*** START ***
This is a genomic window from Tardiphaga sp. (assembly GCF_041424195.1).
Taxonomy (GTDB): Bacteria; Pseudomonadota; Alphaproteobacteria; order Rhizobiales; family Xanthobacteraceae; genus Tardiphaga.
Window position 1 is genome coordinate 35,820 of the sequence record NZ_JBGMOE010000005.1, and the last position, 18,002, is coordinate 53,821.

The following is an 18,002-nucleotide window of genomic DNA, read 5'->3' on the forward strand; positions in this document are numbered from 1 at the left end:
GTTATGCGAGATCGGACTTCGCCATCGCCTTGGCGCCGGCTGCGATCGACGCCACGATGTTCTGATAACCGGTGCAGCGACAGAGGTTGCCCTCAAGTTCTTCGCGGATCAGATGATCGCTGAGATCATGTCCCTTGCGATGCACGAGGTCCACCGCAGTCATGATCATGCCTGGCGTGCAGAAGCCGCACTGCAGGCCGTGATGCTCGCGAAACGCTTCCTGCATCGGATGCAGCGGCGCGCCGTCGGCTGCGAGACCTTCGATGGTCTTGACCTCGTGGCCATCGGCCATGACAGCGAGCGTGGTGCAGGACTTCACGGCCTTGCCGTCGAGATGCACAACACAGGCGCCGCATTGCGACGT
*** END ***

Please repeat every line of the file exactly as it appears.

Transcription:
This is a genomic window from Tardiphaga sp. (assembly GCF_041424195.1).
Taxonomy (GTDB): Bacteria; Pseudomonadota; Alphaproteobacteria; order Rhizobiales; family Xanthobacteraceae; genus Tardiphaga.
Window position 1 is genome coordinate 35,820 of the sequence record NZ_JBGMOE010000005.1, and the last position, 18,002, is coordinate 53,821.

The following is an 18,002-nucleotide window of genomic DNA, read 5'->3' on the forward strand; positions in this document are numbered from 1 at the left end:
GTTATGCGAGATCGGACTTCGCCATCGCCTTGGCGCCGGCTGCGATCGACGCCACGATGTTCTGATAACCGGTGCAGCGACAGAGGTTGCCCTCAAGTTCTTCGCGGATCAGATGATCGCTGAGATCATGTCCCTTGCGATGCACGAGGTCCACCGCAGTCATGATCATGCCTGGCGTGCAGAAGCCGCACTGCAGGCCGTGATGCTCGCGAAACGCTTCCTGCATCGGATGCAGCGGCGCGCCGTCGGCTGCGAGACCTTCGATGGTCTTGACCTCGTGGCCATCGGCCATGACAGCGAGCGTGGTGCAGGACTTCACGGCCTTGCCGTCGAGATGCACAACACAGGCGCCGCATTGCGACGT